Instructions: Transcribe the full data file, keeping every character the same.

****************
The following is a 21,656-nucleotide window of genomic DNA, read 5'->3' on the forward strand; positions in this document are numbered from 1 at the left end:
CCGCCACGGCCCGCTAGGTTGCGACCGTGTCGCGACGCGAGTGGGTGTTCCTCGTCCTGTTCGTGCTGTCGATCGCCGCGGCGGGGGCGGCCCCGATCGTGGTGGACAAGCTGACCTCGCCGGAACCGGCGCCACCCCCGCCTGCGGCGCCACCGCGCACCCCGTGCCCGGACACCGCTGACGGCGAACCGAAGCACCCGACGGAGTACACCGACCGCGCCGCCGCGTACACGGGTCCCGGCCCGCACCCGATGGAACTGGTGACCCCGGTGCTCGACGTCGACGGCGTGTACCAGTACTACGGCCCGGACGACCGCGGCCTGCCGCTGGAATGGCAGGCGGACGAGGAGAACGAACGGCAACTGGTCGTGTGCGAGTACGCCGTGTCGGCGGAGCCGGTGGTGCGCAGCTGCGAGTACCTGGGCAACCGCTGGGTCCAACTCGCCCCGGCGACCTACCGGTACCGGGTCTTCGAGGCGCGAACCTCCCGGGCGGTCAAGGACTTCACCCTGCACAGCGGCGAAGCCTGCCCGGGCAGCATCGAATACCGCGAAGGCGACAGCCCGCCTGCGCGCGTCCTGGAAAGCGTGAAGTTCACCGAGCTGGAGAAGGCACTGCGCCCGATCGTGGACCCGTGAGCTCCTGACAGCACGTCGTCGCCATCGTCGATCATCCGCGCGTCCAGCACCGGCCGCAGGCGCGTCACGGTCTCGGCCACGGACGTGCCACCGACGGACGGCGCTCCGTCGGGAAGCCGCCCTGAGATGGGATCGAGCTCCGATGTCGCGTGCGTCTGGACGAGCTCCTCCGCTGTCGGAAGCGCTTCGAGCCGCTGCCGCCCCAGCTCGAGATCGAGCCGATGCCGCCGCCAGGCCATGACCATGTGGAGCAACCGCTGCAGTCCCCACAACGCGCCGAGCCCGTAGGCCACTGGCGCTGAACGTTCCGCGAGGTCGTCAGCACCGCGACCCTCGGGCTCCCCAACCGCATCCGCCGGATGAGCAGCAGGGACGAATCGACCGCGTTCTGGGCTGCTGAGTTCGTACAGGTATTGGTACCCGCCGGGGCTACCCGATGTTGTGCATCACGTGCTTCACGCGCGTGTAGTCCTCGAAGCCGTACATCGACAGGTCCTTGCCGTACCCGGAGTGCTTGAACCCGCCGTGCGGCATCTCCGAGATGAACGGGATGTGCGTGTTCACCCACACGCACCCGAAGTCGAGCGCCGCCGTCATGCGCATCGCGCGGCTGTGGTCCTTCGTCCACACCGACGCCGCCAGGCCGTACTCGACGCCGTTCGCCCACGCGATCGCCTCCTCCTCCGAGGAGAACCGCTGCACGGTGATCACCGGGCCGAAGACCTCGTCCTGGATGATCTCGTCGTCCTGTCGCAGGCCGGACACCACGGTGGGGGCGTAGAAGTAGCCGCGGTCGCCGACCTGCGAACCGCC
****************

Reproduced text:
The following is a 21,656-nucleotide window of genomic DNA, read 5'->3' on the forward strand; positions in this document are numbered from 1 at the left end:
CCGCCACGGCCCGCTAGGTTGCGACCGTGTCGCGACGCGAGTGGGTGTTCCTCGTCCTGTTCGTGCTGTCGATCGCCGCGGCGGGGGCGGCCCCGATCGTGGTGGACAAGCTGACCTCGCCGGAACCGGCGCCACCCCCGCCTGCGGCGCCACCGCGCACCCCGTGCCCGGACACCGCTGACGGCGAACCGAAGCACCCGACGGAGTACACCGACCGCGCCGCCGCGTACACGGGTCCCGGCCCGCACCCGATGGAACTGGTGACCCCGGTGCTCGACGTCGACGGCGTGTACCAGTACTACGGCCCGGACGACCGCGGCCTGCCGCTGGAATGGCAGGCGGACGAGGAGAACGAACGGCAACTGGTCGTGTGCGAGTACGCCGTGTCGGCGGAGCCGGTGGTGCGCAGCTGCGAGTACCTGGGCAACCGCTGGGTCCAACTCGCCCCGGCGACCTACCGGTACCGGGTCTTCGAGGCGCGAACCTCCCGGGCGGTCAAGGACTTCACCCTGCACAGCGGCGAAGCCTGCCCGGGCAGCATCGAATACCGCGAAGGCGACAGCCCGCCTGCGCGCGTCCTGGAAAGCGTGAAGTTCACCGAGCTGGAGAAGGCACTGCGCCCGATCGTGGACCCGTGAGCTCCTGACAGCACGTCGTCGCCATCGTCGATCATCCGCGCGTCCAGCACCGGCCGCAGGCGCGTCACGGTCTCGGCCACGGACGTGCCACCGACGGACGGCGCTCCGTCGGGAAGCCGCCCTGAGATGGGATCGAGCTCCGATGTCGCGTGCGTCTGGACGAGCTCCTCCGCTGTCGGAAGCGCTTCGAGCCGCTGCCGCCCCAGCTCGAGATCGAGCCGATGCCGCCGCCAGGCCATGACCATGTGGAGCAACCGCTGCAGTCCCCACAACGCGCCGAGCCCGTAGGCCACTGGCGCTGAACGTTCCGCGAGGTCGTCAGCACCGCGACCCTCGGGCTCCCCAACCGCATCCGCCGGATGAGCAGCAGGGACGAATCGACCGCGTTCTGGGCTGCTGAGTTCGTACAGGTATTGGTACCCGCCGGGGCTACCCGATGTTGTGCATCACGTGCTTCACGCGCGTGTAGTCCTCGAAGCCGTACATCGACAGGTCCTTGCCGTACCCGGAGTGCTTGAACCCGCCGTGCGGCATCTCCGAGATGAACGGGATGTGCGTGTTCACCCACACGCACCCGAAGTCGAGCGCCGCCGTCATGCGCATCGCGCGGCTGTGGTCCTTCGTCCACACCGACGCCGCCAGGCCGTACTCGACGCCGTTCGCCCACGCGATCGCCTCCTCCTCCGAGGAGAACCGCTGCACGGTGATCACCGGGCCGAAGACCTCGTCCTGGATGATCTCGTCGTCCTGTCGCAGGCCGGACACCACGGTGGGGGCGTAGAAGTAGCCGCGGTCGCCGACCTGCGAACCGCC